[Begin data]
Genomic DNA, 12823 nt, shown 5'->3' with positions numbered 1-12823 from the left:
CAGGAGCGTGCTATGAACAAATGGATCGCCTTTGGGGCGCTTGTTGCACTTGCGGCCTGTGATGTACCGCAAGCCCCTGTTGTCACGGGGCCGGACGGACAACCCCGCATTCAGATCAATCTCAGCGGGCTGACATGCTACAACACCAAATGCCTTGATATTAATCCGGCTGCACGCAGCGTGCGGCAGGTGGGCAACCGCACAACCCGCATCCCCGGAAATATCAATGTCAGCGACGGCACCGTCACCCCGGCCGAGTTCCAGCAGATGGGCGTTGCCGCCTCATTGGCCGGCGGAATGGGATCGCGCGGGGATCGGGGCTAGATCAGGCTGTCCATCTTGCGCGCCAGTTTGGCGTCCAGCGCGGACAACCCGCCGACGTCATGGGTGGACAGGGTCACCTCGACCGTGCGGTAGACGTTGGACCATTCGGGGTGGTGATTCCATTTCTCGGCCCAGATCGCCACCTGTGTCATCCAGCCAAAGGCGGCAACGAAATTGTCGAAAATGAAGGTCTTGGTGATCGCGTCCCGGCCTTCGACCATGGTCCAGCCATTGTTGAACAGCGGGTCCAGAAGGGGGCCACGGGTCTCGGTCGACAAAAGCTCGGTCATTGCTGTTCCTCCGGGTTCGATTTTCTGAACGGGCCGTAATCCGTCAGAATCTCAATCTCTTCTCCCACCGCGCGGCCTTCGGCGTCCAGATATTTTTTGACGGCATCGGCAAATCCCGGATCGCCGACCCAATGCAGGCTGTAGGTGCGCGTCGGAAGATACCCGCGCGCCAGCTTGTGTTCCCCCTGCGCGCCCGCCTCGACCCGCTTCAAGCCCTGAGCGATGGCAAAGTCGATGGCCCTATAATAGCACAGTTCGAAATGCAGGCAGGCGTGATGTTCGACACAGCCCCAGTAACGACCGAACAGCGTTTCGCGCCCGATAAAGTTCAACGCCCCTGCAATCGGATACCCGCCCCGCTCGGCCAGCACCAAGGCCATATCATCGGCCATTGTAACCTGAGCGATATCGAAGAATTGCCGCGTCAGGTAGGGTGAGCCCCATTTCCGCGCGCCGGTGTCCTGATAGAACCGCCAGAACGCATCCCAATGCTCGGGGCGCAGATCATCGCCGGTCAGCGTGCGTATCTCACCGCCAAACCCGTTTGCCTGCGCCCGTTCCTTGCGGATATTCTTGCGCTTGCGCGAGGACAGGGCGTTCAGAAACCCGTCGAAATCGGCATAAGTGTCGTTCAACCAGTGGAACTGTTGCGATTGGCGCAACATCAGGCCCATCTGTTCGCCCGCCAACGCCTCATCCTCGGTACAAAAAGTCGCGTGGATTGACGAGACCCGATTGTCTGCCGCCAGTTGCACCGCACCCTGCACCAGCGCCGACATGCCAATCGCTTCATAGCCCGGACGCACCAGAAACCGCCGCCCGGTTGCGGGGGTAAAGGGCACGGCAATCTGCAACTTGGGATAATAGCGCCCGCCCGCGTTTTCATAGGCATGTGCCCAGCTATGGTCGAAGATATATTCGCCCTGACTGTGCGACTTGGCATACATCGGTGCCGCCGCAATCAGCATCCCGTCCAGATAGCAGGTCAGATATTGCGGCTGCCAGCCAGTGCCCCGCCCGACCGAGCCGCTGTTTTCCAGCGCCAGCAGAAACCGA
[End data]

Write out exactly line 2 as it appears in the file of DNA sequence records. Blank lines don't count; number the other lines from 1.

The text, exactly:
CAGGAGCGTGCTATGAACAAATGGATCGCCTTTGGGGCGCTTGTTGCACTTGCGGCCTGTGATGTACCGCAAGCCCCTGTTGTCACGGGGCCGGACGGACAACCCCGCATTCAGATCAATCTCAGCGGGCTGACATGCTACAACACCAAATGCCTTGATATTAATCCGGCTGCACGCAGCGTGCGGCAGGTGGGCAACCGCACAACCCGCATCCCCGGAAATATCAATGTCAGCGACGGCACCGTCACCCCGGCCGAGTTCCAGCAGATGGGCGTTGCCGCCTCATTGGCCGGCGGAATGGGATCGCGCGGGGATCGGGGCTAGATCAGGCTGTCCATCTTGCGCGCCAGTTTGGCGTCCAGCGCGGACAACCCGCCGACGTCATGGGTGGACAGGGTCACCTCGACCGTGCGGTAGACGTTGGACCATTCGGGGTGGTGATTCCATTTCTCGGCCCAGATCGCCACCTGTGTCATCCAGCCAAAGGCGGCAACGAAATTGTCGAAAATGAAGGTCTTGGTGATCGCGTCCCGGCCTTCGACCATGGTCCAGCCATTGTTGAACAGCGGGTCCAGAAGGGGGCCACGGGTCTCGGTCGACAAAAGCTCGGTCATTGCTGTTCCTCCGGGTTCGATTTTCTGAACGGGCCGTAATCCGTCAGAATCTCAATCTCTTCTCCCACCGCGCGGCCTTCGGCGTCCAGATATTTTTTGACGGCATCGGCAAATCCCGGATCGCCGACCCAATGCAGGCTGTAGGTGCGCGTCGGAAGATACCCGCGCGCCAGCTTGTGTTCCCCCTGCGCGCCCGCCTCGACCCGCTTCAAGCCCTGAGCGATGGCAAAGTCGATGGCCCTATAATAGCACAGTTCGAAATGCAGGCAGGCGTGATGTTCGACACAGCCCCAGTAACGACCGAACAGCGTTTCGCGCCCGATAAAGTTCAACGCCCCTGCAATCGGATACCCGCCCCGCTCGGCCAGCACCAAGGCCATATCATCGGCCATTGTAACCTGAGCGATATCGAAGAATTGCCGCGTCAGGTAGGGTGAGCCCCATTTCCGCGCGCCGGTGTCCTGATAGAACCGCCAGAACGCATCCCAATGCTCGGGGCGCAGATCATCGCCGGTCAGCGTGCGTATCTCACCGCCAAACCCGTTTGCCTGCGCCCGTTCCTTGCGGATATTCTTGCGCTTGCGCGAGGACAGGGCGTTCAGAAACCCGTCGAAATCGGCATAAGTGTCGTTCAACCAGTGGAACTGTTGCGATTGGCGCAACATCAGGCCCATCTGTTCGCCCGCCAACGCCTCATCCTCGGTACAAAAAGTCGCGTGGATTGACGAGACCCGATTGTCTGCCGCCAGTTGCACCGCACCCTGCACCAGCGCCGACATGCCAATCGCTTCATAGCCCGGACGCACCAGAAACCGCCGCCCGGTTGCGGGGGTAAAGGGCACGGCAATCTGCAACTTGGGATAATAGCGCCCGCCCGCGTTTTCATAGGCATGTGCCCAGCTATGGTCGAAGATATATTCGCCCTGACTGTGCGACTTGGCATACATCGGTGCCGCCGCAATCAGCATCCCGTCCAGATAGCAGGTCAGATATTGCGGCTGCCAGCCAGTGCCCCGCCCGACCGAGCCGCTGTTTTCCAGCGCCAGCAGAAACCGA